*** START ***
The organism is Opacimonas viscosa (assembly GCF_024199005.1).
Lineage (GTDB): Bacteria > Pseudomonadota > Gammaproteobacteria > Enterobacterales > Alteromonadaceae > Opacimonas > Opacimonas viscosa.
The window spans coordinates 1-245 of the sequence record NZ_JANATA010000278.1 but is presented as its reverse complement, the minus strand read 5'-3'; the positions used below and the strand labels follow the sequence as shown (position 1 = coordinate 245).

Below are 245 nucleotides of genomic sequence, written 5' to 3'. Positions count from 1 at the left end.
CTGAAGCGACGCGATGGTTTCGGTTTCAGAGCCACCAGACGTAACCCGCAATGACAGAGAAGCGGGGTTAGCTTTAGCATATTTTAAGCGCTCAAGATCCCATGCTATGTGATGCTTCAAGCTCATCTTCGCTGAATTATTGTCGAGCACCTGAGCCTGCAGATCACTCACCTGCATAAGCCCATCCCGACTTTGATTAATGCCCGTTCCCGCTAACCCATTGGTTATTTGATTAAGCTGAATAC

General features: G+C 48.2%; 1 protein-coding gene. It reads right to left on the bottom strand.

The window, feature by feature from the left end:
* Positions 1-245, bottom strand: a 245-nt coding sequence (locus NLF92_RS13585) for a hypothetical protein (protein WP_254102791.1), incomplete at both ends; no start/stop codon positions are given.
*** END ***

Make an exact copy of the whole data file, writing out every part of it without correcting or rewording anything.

The organism is Opacimonas viscosa (assembly GCF_024199005.1).
Lineage (GTDB): Bacteria > Pseudomonadota > Gammaproteobacteria > Enterobacterales > Alteromonadaceae > Opacimonas > Opacimonas viscosa.
The window spans coordinates 1-245 of the sequence record NZ_JANATA010000278.1 but is presented as its reverse complement, the minus strand read 5'-3'; the positions used below and the strand labels follow the sequence as shown (position 1 = coordinate 245).

Below are 245 nucleotides of genomic sequence, written 5' to 3'. Positions count from 1 at the left end.
CTGAAGCGACGCGATGGTTTCGGTTTCAGAGCCACCAGACGTAACCCGCAATGACAGAGAAGCGGGGTTAGCTTTAGCATATTTTAAGCGCTCAAGATCCCATGCTATGTGATGCTTCAAGCTCATCTTCGCTGAATTATTGTCGAGCACCTGAGCCTGCAGATCACTCACCTGCATAAGCCCATCCCGACTTTGATTAATGCCCGTTCCCGCTAACCCATTGGTTATTTGATTAAGCTGAATAC

General features: G+C 48.2%; 1 protein-coding gene. It reads right to left on the bottom strand.

The window, feature by feature from the left end:
* Positions 1-245, bottom strand: a 245-nt coding sequence (locus NLF92_RS13585) for a hypothetical protein (protein WP_254102791.1), incomplete at both ends; no start/stop codon positions are given.